If the Prius article was discredited then that's fine haha. Irrespective of my hate of the cars and the people who buy them, thinking they do the world a favour. I could get a genuine 65 to the gallon out of my old TDI, I doubt you'd get that from a Prius the way I drove my TDI.


To travel faster through air, you have to add proportionately more horse power. Aerodynamics, gear ratios and engine efficiency all play a part though.

QUOTE (motormad @ Jan 8 2014, 02:29 PM) *
And my Golf was not shipped twice around the world and heavily mined for the batteries.. Although I think they've changed to Li-ion now away from the Nickel and Cadmium ones they used in the earlier cars?


If we are to have an electrical replacement for the internal combustion engine, then cars like these will be considered the stepping stones to that goal.
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Biker1
post Jan 8 2014, 03:57 PM
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A mere drop in the ocean and kowtowing to EU directive just to tick a few boxes.
What with the population continually growing and proposed 3rd runway at Heathrow etc. etc. what is the point? blink.gif
If you are going to reduce pollution then you have to take far more drastic measures than dropping the speed limit by 10mph!
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MontyPython
post Jan 8 2014, 04:43 PM
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QUOTE (Biker1 @ Jan 8 2014, 03:57 PM) *
A mere drop in the ocean and kowtowing to EU directive just to tick a few boxes.
What with the population continually growing and proposed 3rd runway at Heathrow etc. etc. what is the point? blink.gif
If you are going to reduce pollution then you have to take far more drastic measures than dropping the speed limit by 10mph!


... and owning a dog is far worse for your carbon footprint than a 4x4 (including CO2 produced feeding the animals for their feed).

Don't hear many of these "treehuggers" calling for a ban or limit on dog ownership - perhaps because they are dog owners!


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Simon Kirby
post Jan 8 2014, 04:51 PM
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QUOTE (motormad @ Jan 8 2014, 02:29 PM) *
The most efficient speed of an engine is at it's peak torque RPM - the point at which the engine needs makes the most efficient use of it's power.

I didn't know that, but I can just about see that it's right. Power goes like the product of the torque and the revs, and the efficiency goes like the ratio of the power and the volume rate of fuel use, so if the engine is turning at the revs at which it produces its maximum torque then it seems reasonable that it would produce its maximum efficiency at that revs at some lesser torque, though I can see the complexities of the internal combustion conspiring to move that maximum efficiency revs a little.

Point is, an engine is only running at its best efficiency when it's running at a specific revs and producing a specific power, and the car it's in is only running at its maximum efficiency if it's driving at the speed and in the appropriate gear to offer the engine its best-efficiency load at its best efficiency revs. All very difficult to do in practice.

What would potentially do the job much better is to drive the wheels with electric motors from a small bank of rapid charge/discharge batteries which are continually topped up by an engine running all the time at optimum revs under optimum load, with the batteries charging when the car needs less power than is available, and the batteries discharging when the peddle hits the metal. You'd have the extra weight and inefficiency of the electric motors, but it would be interesting to know how much more efficient the engine could be. You'd also get regenerative breaking of course and that might be worth quite a bit round town.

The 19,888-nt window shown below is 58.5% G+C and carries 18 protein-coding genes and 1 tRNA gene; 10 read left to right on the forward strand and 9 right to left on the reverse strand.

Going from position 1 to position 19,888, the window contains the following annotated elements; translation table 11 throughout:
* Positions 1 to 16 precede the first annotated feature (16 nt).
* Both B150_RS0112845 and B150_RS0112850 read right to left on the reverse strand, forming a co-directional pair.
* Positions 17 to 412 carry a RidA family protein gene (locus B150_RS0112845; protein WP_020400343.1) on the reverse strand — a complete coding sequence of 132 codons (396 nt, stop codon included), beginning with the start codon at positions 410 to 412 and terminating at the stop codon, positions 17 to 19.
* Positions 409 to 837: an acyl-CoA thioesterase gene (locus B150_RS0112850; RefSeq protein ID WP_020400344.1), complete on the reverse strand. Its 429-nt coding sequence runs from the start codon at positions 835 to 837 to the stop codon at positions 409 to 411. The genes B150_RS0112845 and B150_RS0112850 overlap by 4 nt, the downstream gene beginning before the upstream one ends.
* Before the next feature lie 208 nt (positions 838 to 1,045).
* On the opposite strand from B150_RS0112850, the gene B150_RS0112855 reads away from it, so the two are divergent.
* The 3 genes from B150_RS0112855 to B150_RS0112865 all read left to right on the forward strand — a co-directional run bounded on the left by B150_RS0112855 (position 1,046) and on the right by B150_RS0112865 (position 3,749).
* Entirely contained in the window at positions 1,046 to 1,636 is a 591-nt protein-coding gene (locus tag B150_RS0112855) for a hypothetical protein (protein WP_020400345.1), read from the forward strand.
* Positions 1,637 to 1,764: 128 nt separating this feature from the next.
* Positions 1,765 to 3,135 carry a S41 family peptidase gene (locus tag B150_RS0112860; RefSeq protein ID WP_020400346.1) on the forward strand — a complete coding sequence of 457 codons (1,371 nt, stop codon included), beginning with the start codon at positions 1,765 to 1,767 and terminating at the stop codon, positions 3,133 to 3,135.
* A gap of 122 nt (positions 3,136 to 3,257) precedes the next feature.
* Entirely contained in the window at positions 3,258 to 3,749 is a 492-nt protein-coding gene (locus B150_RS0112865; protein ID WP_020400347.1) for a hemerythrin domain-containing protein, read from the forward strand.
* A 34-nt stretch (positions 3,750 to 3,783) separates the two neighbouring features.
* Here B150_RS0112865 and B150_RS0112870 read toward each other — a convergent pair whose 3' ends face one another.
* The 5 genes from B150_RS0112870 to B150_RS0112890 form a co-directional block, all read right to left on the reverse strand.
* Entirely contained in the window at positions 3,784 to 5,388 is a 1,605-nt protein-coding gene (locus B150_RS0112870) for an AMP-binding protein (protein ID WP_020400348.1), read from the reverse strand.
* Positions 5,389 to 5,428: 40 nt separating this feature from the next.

Is this how hybrids work, or are the wheels driven directly by the hybrid's internal combustion engine?


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motormad
post Jan 8 2014, 04:52 PM
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QUOTE (Andy Capp @ Jan 8 2014, 03:46 PM) *
If we are to have an electrical replacement for the internal combustion engine, then cars like these will be considered the stepping stones to that goal.



Honda have already done it with the FCX Clarity.
Hydrogen fuel cell.
Electric cars are NOT an answer. They are not capable of our day to day way of life.


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Simon Kirby
post Jan 8 2014, 04:56 PM
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QUOTE (MontyPython @ Jan 8 2014, 04:43 PM) *
... and owning a dog is far worse for your carbon footprint than a 4x4 (including CO2 produced feeding the animals for their feed).

Don't hear many of these "treehuggers" calling for a ban or limit on dog ownership - perhaps because they are dog owners!

I seem to remember that Stan Green proposed a ban on dog ownership in the letters page one time. Speaking as a tree-hugger, it's not an idea I like.


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Andy Capp
post Jan 8 2014, 05:09 PM
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QUOTE (motormad @ Jan 8 2014, 04:52 PM) *
Honda have already done it with the FCX Clarity.
Hydrogen fuel cell.
Electric cars are NOT an answer. They are not capable of our day to day way of life.

Both technologies face big problems. Hydrogen fuel has no infrastructure to sell to the consumer (that'll be expensive to roll out), and electric cars are slow to charge.
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motormad
post Jan 8 2014, 05:21 PM
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Hydrogen DOES have infrastructure. There are existing petrol filling stations along with LPG stations. We can utilise 90% of the existing infastructure there, would just be pumps etc.


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On the edge
post Jan 8 2014, 05:41 PM
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QUOTE (motormad @ Jan 8 2014, 05:21 PM) *
Hydrogen DOES have infrastructure. There are existing petrol filling stations along with LPG stations. We can utilise 90% of the existing infastructure there, would just be pumps etc.